Though the U.S. Supreme Court on Monday handed Texas abortion providers a major victory by striking down the state’s most stringent abortion restrictions, House Bill 2 leaves behind a trail of shuttered clinics.
There were more than 40 abortion clinics open in Texas when lawmakers began pushing for the new restrictions. One measure would've required them to meet hospital-like standards — including minimum sizes for rooms and doorways, pipelines for anesthesia and other modifications. Another forced abortion doctors to have admitting privileges at a hospital within 30 miles of their clinic.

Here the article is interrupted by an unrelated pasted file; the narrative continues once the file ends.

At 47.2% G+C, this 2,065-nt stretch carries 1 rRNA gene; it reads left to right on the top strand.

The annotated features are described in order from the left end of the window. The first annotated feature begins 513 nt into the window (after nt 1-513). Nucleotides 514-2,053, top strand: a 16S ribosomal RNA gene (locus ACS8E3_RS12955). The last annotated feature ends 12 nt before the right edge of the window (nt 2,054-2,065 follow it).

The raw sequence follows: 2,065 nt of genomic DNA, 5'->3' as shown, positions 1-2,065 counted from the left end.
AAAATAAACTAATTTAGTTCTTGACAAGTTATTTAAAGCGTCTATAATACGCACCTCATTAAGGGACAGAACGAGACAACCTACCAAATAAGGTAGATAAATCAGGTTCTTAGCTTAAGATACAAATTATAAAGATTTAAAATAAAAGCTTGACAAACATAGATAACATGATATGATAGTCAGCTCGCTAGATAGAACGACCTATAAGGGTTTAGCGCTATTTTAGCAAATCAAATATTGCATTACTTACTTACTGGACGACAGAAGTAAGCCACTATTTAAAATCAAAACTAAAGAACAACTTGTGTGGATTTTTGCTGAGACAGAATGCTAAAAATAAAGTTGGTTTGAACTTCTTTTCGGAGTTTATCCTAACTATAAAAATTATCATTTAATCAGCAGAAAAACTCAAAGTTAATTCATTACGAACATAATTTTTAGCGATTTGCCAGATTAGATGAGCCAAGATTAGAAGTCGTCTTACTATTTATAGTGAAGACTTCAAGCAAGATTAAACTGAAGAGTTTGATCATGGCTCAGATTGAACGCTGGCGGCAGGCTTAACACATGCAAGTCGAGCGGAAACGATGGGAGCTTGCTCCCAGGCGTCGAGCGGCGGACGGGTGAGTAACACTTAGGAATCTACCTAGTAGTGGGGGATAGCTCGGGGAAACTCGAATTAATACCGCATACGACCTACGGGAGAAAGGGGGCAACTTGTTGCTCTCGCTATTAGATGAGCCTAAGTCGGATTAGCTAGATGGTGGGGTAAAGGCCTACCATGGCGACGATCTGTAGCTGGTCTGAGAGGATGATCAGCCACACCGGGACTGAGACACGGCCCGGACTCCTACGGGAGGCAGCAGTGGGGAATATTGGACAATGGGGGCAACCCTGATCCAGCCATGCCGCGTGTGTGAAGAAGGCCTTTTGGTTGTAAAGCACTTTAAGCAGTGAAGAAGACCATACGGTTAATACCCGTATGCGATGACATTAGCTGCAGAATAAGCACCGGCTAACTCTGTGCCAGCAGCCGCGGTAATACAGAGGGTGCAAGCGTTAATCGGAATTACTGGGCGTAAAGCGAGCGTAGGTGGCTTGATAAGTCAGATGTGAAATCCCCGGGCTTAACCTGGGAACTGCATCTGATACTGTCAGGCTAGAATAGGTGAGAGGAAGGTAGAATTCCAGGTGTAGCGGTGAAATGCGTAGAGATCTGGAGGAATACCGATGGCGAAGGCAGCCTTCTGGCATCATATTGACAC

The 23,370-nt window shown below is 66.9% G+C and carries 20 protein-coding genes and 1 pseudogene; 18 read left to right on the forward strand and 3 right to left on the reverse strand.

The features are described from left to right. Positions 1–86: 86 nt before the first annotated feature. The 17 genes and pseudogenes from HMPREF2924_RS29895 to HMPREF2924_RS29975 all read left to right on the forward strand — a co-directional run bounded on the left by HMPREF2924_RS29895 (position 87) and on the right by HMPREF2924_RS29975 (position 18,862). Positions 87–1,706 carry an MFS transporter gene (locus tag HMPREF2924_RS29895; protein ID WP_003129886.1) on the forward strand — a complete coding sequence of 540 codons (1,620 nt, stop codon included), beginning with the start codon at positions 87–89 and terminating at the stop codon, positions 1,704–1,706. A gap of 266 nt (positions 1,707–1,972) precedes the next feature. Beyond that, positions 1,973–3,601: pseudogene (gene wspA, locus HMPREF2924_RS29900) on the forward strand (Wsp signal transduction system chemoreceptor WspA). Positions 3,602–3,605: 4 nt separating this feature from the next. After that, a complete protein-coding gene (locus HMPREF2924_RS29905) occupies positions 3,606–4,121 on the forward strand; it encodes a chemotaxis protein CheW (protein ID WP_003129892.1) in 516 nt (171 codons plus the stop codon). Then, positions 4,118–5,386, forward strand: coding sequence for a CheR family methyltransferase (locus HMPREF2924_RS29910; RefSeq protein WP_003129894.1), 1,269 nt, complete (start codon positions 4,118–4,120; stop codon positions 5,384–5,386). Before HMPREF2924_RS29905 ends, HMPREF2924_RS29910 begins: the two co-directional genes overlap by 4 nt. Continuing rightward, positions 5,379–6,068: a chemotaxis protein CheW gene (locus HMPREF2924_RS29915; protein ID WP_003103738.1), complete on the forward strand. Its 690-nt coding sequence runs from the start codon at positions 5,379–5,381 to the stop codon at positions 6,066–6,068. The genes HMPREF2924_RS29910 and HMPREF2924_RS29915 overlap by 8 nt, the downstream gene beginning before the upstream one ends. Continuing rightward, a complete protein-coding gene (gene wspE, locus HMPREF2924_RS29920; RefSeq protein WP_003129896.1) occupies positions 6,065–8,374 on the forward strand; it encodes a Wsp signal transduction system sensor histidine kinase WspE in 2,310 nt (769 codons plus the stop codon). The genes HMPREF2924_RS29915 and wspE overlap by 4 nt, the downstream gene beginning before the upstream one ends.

When the restrictions became law, clinics that couldn't meet those terms began closing their doors. By the time the high court agreed to take up the case, the number of abortion clinics in Texas had halved to 19. And there were no clinics open anywhere between San Antonio and El Paso.
Had the Supreme Court upheld the restrictions, Texas would have been left with as few as 10 abortion clinics — all in major metropolitan areas — to serve the state's 5.4 million women of reproductive age.
Though the high court agreed with Texas abortion providers that the restrictions were to blame for the closures, it’s unlikely Texas’ abortion clinics will ever return to pre-HB 2 levels.
Here’s a look at the law's impact on the state of abortion access in Texas: